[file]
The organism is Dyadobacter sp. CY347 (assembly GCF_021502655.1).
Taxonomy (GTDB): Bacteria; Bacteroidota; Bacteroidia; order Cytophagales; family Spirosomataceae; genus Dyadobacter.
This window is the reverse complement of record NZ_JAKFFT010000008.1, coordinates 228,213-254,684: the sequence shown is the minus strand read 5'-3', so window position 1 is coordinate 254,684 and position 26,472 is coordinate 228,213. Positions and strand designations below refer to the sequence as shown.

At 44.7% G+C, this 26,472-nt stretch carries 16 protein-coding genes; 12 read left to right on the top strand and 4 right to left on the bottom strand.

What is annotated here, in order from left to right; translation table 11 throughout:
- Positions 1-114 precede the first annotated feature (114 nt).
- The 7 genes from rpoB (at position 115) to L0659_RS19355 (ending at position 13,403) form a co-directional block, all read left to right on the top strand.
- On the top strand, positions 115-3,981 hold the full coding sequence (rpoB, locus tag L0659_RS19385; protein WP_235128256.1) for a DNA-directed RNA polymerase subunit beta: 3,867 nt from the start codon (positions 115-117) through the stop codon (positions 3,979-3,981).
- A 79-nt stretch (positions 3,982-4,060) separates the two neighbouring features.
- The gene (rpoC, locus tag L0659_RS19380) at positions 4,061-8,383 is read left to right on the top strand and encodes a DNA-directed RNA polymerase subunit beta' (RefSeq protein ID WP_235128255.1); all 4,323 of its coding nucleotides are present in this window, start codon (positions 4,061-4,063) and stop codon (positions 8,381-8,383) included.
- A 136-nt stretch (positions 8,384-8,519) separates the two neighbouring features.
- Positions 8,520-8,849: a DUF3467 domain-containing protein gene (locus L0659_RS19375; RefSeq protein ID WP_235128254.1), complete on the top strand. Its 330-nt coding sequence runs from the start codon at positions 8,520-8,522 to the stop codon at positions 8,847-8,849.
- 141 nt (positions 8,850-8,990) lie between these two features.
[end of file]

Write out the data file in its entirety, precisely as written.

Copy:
The organism is Dyadobacter sp. CY347 (assembly GCF_021502655.1).
Taxonomy (GTDB): Bacteria; Bacteroidota; Bacteroidia; order Cytophagales; family Spirosomataceae; genus Dyadobacter.
This window is the reverse complement of record NZ_JAKFFT010000008.1, coordinates 228,213-254,684: the sequence shown is the minus strand read 5'-3', so window position 1 is coordinate 254,684 and position 26,472 is coordinate 228,213. Positions and strand designations below refer to the sequence as shown.

At 44.7% G+C, this 26,472-nt stretch carries 16 protein-coding genes; 12 read left to right on the top strand and 4 right to left on the bottom strand.

What is annotated here, in order from left to right; translation table 11 throughout:
- Positions 1-114 precede the first annotated feature (114 nt).
- The 7 genes from rpoB (at position 115) to L0659_RS19355 (ending at position 13,403) form a co-directional block, all read left to right on the top strand.
- On the top strand, positions 115-3,981 hold the full coding sequence (rpoB, locus tag L0659_RS19385; protein WP_235128256.1) for a DNA-directed RNA polymerase subunit beta: 3,867 nt from the start codon (positions 115-117) through the stop codon (positions 3,979-3,981).
- A 79-nt stretch (positions 3,982-4,060) separates the two neighbouring features.
- The gene (rpoC, locus tag L0659_RS19380) at positions 4,061-8,383 is read left to right on the top strand and encodes a DNA-directed RNA polymerase subunit beta' (RefSeq protein ID WP_235128255.1); all 4,323 of its coding nucleotides are present in this window, start codon (positions 4,061-4,063) and stop codon (positions 8,381-8,383) included.
- A 136-nt stretch (positions 8,384-8,519) separates the two neighbouring features.
- Positions 8,520-8,849: a DUF3467 domain-containing protein gene (locus L0659_RS19375; RefSeq protein ID WP_235128254.1), complete on the top strand. Its 330-nt coding sequence runs from the start codon at positions 8,520-8,522 to the stop codon at positions 8,847-8,849.
- 141 nt (positions 8,850-8,990) lie between these two features.